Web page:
Instead I used a GUI VM with a browser to setup the initial NAT via the pfSense Web UI, also for the shell VM. On the shell VM I installed an OpenSSH server, and NAT-forwarded a port from the pfSense WAN interface to the OpenSSH service on the shell VM. This way I was able to use it as a jump host. This is not elegant… you’d say entrepreneur style… hacky. It works.

Results: this is a super cheap 1 node ESXi, with 2 IPs. It can do NATing with pfSense. It can do switching with vSwitch. And you can get access to GUI guests via the Web UI. And I have an SSH jump host. Awesome.

Reasons for this? Hmmh… does everything need a reason? Yes. And there are good reasons. Always. Because security!

I think it’s more efficient to run Windows guests with an ESXi, because the memory-deduplication and page-compression is advanced, if you chose to enable it.

Enable Sharing Memory Across Virtual Machines on an ESXi 6.5 - memory efficiency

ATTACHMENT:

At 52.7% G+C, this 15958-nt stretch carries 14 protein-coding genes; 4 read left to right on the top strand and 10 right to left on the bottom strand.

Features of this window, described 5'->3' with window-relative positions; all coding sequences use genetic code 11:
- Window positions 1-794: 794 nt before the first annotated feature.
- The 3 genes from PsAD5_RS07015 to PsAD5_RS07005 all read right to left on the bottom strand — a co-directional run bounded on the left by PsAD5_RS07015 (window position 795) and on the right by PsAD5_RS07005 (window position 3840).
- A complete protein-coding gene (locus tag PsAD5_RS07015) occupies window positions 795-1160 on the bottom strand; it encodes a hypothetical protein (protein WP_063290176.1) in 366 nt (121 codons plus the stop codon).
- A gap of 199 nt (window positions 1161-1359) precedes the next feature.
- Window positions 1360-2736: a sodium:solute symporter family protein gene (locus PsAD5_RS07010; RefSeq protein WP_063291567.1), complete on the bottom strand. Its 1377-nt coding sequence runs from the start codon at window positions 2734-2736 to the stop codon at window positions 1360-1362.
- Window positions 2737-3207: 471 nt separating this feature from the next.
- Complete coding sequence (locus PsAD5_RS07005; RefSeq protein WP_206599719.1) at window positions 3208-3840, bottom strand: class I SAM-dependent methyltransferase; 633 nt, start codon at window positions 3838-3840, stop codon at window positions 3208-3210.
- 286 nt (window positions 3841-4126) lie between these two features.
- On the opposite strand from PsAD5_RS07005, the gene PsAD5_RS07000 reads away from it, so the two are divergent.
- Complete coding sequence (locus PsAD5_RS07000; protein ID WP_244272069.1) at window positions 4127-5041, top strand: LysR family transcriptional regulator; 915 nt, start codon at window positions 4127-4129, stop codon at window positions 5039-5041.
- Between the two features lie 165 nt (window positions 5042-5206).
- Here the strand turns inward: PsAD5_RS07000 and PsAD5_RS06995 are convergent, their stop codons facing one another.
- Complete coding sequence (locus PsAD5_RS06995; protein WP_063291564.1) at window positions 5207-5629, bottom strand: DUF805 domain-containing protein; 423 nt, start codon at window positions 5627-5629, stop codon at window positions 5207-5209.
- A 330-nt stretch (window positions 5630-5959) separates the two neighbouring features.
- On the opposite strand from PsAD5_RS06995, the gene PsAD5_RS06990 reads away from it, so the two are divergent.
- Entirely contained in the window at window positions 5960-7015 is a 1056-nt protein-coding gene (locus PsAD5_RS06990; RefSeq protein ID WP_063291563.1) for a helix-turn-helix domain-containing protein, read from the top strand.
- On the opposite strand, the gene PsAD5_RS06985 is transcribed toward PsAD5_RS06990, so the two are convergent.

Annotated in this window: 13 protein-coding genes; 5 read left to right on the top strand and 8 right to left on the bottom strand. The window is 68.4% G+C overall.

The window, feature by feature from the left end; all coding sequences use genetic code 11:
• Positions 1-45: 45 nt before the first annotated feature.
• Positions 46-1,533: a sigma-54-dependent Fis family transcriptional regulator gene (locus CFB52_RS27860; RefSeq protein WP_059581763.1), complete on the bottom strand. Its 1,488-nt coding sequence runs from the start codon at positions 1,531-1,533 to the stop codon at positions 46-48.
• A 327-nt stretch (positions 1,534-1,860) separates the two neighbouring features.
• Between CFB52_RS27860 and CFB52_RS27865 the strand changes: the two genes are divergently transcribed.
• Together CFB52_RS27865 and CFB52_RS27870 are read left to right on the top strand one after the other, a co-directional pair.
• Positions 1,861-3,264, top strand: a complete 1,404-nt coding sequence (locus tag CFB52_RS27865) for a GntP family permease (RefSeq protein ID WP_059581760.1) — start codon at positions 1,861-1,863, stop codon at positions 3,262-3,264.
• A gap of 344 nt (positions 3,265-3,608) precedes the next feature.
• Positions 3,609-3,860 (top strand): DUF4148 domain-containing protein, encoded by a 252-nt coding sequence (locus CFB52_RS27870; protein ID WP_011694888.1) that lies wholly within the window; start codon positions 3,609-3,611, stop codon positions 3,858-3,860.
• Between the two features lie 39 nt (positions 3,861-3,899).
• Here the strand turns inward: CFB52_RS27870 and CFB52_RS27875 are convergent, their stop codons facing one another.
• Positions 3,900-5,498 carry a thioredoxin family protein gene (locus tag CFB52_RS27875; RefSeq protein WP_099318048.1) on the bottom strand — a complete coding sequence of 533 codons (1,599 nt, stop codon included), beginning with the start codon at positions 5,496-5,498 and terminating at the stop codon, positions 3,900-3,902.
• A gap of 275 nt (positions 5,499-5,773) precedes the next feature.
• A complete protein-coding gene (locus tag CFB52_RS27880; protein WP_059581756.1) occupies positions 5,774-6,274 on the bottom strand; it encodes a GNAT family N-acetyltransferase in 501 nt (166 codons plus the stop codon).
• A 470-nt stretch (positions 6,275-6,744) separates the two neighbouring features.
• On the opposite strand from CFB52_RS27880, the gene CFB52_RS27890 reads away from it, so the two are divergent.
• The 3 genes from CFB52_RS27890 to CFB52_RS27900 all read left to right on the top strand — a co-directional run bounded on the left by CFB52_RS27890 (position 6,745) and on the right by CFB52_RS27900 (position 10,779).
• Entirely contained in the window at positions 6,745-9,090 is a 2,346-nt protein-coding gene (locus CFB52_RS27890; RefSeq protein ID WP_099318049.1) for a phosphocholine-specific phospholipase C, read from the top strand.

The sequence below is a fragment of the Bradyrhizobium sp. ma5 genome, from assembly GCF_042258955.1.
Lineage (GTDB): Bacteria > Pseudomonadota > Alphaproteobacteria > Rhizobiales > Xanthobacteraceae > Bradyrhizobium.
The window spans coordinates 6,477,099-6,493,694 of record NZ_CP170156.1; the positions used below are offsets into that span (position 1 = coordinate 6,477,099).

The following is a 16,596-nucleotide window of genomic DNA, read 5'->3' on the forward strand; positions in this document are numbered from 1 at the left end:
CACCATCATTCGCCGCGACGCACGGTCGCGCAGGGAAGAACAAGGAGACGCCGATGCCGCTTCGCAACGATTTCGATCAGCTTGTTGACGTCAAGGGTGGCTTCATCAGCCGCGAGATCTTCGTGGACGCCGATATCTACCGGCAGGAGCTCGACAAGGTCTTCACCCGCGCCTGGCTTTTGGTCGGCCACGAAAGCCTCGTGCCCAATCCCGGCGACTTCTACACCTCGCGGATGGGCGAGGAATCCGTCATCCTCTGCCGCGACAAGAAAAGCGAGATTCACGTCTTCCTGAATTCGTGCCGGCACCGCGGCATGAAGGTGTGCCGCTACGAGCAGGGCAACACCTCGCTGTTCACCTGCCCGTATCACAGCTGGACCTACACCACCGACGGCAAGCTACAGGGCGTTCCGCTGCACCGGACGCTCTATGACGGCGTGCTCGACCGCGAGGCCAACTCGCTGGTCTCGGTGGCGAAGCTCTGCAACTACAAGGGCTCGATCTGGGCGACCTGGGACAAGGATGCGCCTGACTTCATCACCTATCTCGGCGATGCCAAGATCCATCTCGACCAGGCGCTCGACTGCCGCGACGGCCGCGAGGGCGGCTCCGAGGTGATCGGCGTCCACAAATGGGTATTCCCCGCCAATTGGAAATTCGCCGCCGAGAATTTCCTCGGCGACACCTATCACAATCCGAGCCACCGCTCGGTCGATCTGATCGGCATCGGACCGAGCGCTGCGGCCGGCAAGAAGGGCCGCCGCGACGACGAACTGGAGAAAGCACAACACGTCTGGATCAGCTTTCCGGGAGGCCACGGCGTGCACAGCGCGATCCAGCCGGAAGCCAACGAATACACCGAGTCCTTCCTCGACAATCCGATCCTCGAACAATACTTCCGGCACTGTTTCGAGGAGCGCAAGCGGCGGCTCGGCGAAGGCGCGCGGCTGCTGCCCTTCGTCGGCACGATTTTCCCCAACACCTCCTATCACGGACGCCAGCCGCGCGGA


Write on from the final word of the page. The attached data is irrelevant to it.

I set the advanced attribute Mem.ShareForceSalting to 0. My choice.

This is for memory deduplication across virtual machines; on my single-node lab ESXi. Vmware calls it “inter-virtual machine transparent page sharing”. It means if I run 2 similar VMs, which allocate memory the same way, chances are good some of it can be shared. And will not remain to be allocated twice.

You should not do this for critical applications. I think it’s good that Vmware disabled this since ESXi 6.0, because it’s a sensitive approach to have more secure defaults. The security concern is that an attacker could mess with the page integrity, and perform inter-VM memory attacks.

This here is my hacky setup. There are many like it, but this one is mine. Alone. The risk is not even moderate here. I am the only risk… But you need to know that this is deactivated by default, in order to benefit from the function.

Results: I can run a lot of VMs on this ESXi, and the memory will probably get deduplicated, similar to Kernel-Same-Page merging with Linux KVM. All the memory are belong to us! Aeh me :slight_smile: Or do you want some?